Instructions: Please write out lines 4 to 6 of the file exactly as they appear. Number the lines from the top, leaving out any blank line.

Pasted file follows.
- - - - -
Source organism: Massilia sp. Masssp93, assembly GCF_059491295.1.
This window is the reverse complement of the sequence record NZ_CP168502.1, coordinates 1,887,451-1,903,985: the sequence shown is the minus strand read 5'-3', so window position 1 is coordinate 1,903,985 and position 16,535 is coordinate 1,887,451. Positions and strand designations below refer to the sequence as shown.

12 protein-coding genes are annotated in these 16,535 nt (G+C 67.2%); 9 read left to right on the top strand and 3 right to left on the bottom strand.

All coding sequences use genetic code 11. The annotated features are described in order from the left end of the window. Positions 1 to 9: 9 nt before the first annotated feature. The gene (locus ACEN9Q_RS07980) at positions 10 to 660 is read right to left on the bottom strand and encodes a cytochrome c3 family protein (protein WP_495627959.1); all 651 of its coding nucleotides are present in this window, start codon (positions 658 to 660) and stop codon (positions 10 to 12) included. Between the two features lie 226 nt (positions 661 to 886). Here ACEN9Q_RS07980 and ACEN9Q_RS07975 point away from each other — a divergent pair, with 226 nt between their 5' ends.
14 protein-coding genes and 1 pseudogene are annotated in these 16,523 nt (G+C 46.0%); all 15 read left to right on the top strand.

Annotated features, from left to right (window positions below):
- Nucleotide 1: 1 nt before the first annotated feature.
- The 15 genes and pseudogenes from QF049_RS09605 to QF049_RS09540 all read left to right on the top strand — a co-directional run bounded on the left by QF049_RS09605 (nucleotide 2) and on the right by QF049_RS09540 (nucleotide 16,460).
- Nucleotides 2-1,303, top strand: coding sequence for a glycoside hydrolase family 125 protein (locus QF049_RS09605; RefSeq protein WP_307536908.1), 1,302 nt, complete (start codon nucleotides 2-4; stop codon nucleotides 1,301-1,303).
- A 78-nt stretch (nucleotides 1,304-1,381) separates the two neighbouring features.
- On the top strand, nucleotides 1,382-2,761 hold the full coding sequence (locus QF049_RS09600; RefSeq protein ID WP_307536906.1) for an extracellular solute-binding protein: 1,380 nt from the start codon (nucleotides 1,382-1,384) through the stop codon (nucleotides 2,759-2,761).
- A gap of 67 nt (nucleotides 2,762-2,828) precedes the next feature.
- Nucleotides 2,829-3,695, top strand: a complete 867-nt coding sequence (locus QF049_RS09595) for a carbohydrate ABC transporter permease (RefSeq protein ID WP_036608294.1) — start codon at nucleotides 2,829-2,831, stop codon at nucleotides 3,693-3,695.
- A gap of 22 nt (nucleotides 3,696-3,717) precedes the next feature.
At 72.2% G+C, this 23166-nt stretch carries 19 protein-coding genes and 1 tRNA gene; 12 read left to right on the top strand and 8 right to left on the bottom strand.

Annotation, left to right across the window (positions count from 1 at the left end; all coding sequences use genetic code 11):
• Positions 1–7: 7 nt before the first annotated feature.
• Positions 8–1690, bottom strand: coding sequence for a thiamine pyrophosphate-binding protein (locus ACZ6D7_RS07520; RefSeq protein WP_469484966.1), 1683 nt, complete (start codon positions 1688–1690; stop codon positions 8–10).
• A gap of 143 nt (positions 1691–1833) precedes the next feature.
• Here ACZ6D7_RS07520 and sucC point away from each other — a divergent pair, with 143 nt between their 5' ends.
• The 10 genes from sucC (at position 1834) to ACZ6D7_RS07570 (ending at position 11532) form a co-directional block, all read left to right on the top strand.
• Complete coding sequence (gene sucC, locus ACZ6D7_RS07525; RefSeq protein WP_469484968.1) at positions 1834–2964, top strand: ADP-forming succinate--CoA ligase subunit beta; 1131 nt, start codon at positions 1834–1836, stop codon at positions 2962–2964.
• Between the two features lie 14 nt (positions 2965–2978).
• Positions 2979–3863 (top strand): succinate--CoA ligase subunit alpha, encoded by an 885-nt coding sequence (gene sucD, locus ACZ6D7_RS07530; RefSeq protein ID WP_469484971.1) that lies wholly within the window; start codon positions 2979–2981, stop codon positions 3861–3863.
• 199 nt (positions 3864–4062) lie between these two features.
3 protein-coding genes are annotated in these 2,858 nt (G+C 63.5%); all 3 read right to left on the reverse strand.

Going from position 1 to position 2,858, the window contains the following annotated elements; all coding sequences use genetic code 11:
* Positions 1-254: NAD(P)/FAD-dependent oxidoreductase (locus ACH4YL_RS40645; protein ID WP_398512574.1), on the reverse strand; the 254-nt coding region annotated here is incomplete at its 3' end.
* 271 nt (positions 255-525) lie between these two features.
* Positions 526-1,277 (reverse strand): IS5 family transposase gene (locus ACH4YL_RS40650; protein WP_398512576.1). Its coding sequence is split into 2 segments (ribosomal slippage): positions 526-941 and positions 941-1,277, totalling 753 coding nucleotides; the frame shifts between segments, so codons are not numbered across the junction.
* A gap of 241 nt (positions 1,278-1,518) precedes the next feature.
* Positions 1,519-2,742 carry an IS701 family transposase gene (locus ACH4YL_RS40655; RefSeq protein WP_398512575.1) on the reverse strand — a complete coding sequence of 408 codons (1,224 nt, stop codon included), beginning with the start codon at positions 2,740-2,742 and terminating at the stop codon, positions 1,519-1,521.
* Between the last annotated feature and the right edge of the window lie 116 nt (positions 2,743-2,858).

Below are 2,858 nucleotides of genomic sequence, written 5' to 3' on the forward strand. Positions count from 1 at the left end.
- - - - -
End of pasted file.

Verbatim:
All coding sequences use genetic code 11. The annotated features are described in order from the left end of the window. Positions 1 to 9: 9 nt before the first annotated feature. The gene (locus ACEN9Q_RS07980) at positions 10 to 660 is read right to left on the bottom strand and encodes a cytochrome c3 family protein (protein WP_495627959.1); all 651 of its coding nucleotides are present in this window, start codon (positions 658 to 660) and stop codon (positions 10 to 12) included. Between the two features lie 226 nt (positions 661 to 886). Here ACEN9Q_RS07980 and ACEN9Q_RS07975 point away from each other — a divergent pair, with 226 nt between their 5' ends.
14 protein-coding genes and 1 pseudogene are annotated in these 16,523 nt (G+C 46.0%); all 15 read left to right on the top strand.

Annotated features, from left to right (window positions below):